Your Church’s Chief Innovation Officer

“…because these people are good for business. They are highly prized in the marketplace. Carson reports that big corporations like Coca-Cola, DuPont, Citigroup, and Humana have recently created the position of CIO – chief innovation officer – as part of their leadership structure. Accordingly, business schools like Harvard, Stanford, Columbia, and Yale now offer courses on creativity as part of their curricula. And Fortune 500 companies – including PepsiCo, Bristol-Myers Squibb, Aetna and Marriott – are putting employees through creativity training programs to help non-eccentrics open their minds to out-of-the-box thoughts and stimuli that might otherwise be ignored or suppressed. Creativity is a highly sought-after commodity in the global market.”

Shelley Caron 

“The Unleashed Mind: Why Creative People Are Eccentric,” 

Scientific American, May 2011. 

Quote above is from Missioner Michael Frost 

in his recent book Keep Christianity Weird,” pp.15-16.

What? Major companies with long-term solid track records are hiring CIOs to help them become more innovative. What’s this mean?

The Role of Pastoral Leadership Is Different Now

For quite some time, we at Pinnacle have been describing and recommending a new archetype of effective pastoral leadership here in the 21st century – Faith Change Agent (Find a description in Farming Church: Cultivating Adaptive Change In Congregations). There was a time when Statesman-like pastors who were establishment oriented and skilled in creating stable and resilient systems, were the preferred and effective leadership archetype. Under the stable conditions of the church in North America in 1990 and before, this kind of pastoral leadership flourished.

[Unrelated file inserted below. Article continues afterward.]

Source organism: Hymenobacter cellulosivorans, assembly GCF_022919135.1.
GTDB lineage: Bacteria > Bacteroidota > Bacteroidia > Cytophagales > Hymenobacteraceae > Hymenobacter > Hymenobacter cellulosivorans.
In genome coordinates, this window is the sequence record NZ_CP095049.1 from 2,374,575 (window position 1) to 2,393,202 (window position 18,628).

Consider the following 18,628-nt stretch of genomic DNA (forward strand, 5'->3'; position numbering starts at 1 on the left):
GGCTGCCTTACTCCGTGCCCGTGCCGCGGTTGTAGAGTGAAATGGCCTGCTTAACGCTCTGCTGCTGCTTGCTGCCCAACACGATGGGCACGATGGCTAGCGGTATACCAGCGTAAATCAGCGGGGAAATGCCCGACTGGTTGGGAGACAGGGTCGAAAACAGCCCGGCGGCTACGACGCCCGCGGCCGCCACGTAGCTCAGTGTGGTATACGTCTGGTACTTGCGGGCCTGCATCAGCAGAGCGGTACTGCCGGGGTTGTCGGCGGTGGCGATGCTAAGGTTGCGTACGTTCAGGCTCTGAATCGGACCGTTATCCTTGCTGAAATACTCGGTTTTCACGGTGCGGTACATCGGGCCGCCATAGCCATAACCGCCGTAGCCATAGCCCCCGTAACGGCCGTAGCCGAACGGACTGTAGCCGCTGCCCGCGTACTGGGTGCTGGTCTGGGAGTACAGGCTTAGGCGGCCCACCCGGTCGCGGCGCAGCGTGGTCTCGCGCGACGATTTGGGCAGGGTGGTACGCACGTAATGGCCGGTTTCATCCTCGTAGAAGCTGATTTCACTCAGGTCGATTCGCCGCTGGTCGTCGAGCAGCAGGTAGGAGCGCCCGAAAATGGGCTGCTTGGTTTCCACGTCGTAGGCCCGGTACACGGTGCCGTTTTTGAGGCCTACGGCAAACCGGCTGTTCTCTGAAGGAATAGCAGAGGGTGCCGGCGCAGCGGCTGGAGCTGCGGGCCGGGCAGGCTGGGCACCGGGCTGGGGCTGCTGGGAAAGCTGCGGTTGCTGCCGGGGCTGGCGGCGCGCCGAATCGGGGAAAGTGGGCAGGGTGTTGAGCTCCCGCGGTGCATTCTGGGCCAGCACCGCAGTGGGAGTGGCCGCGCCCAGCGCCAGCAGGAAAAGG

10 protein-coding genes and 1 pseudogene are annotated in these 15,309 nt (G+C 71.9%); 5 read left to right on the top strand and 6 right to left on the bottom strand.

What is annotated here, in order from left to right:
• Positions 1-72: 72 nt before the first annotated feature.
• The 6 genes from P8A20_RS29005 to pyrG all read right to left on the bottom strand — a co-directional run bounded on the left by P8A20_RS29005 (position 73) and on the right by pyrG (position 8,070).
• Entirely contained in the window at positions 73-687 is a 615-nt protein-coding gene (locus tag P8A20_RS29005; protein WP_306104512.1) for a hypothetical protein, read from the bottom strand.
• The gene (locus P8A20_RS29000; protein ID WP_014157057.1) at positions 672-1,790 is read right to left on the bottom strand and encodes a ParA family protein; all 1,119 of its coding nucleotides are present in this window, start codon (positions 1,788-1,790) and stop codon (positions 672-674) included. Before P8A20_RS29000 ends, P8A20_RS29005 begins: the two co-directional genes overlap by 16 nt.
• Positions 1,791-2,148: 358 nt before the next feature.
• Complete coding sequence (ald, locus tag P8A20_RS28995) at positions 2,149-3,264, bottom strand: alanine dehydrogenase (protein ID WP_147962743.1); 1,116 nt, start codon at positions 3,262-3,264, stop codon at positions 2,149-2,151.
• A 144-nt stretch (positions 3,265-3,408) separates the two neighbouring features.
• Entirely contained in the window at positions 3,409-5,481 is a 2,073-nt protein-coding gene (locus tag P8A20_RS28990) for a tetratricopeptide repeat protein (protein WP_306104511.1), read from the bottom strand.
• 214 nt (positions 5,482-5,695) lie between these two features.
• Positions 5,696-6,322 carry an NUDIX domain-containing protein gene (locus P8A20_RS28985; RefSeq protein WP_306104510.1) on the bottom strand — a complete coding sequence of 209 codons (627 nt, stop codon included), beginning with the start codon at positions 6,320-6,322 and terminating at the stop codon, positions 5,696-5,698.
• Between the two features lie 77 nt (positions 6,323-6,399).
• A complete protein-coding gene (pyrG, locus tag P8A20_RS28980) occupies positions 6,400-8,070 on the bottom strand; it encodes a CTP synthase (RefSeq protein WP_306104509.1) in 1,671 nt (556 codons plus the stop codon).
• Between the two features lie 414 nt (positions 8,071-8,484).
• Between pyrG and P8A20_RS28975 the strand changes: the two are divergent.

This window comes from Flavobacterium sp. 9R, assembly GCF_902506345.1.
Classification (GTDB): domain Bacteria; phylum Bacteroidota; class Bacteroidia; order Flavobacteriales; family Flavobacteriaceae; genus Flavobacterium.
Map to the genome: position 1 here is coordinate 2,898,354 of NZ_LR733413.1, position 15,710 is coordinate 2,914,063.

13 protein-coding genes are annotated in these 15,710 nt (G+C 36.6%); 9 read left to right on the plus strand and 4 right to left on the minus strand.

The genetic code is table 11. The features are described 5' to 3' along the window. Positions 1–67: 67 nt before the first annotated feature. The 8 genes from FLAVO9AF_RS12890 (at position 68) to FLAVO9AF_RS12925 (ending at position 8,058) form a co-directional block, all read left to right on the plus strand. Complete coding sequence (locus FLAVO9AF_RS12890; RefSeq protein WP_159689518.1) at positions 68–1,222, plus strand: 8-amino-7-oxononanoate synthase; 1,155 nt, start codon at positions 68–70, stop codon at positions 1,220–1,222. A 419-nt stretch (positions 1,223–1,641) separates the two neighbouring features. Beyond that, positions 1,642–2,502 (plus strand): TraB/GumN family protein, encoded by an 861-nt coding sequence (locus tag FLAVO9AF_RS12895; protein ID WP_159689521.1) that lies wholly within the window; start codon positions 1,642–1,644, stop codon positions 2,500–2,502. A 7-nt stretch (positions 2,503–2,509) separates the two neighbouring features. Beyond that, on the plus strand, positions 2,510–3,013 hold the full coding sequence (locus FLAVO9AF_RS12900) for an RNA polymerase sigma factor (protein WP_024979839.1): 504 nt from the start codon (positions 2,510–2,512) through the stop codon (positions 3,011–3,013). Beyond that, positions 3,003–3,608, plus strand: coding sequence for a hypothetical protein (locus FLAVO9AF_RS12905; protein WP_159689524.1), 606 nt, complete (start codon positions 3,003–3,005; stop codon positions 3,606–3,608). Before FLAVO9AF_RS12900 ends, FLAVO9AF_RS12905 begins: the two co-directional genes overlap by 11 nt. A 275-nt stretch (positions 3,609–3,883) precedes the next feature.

But now, when major companies are looking for Chief Innovation Officers, we are in a high change environment. Being the picture of stability when adaptation is needed to survive and thrive turns counter-productive. Instead, God’s Church needs pastors and lay leaders who know how to navigate the white-waters of change, leading us to adapt to the world as it is this century.

So thank you big companies for modeling proactive adaptation by securing CIOs. Now may congregations and denominations value the kind of leadership needed for this time and place; for the story we find ourselves in now.

Mark Tidsworth, President

Pinnacle Leadership Associates

Mark Tidsworth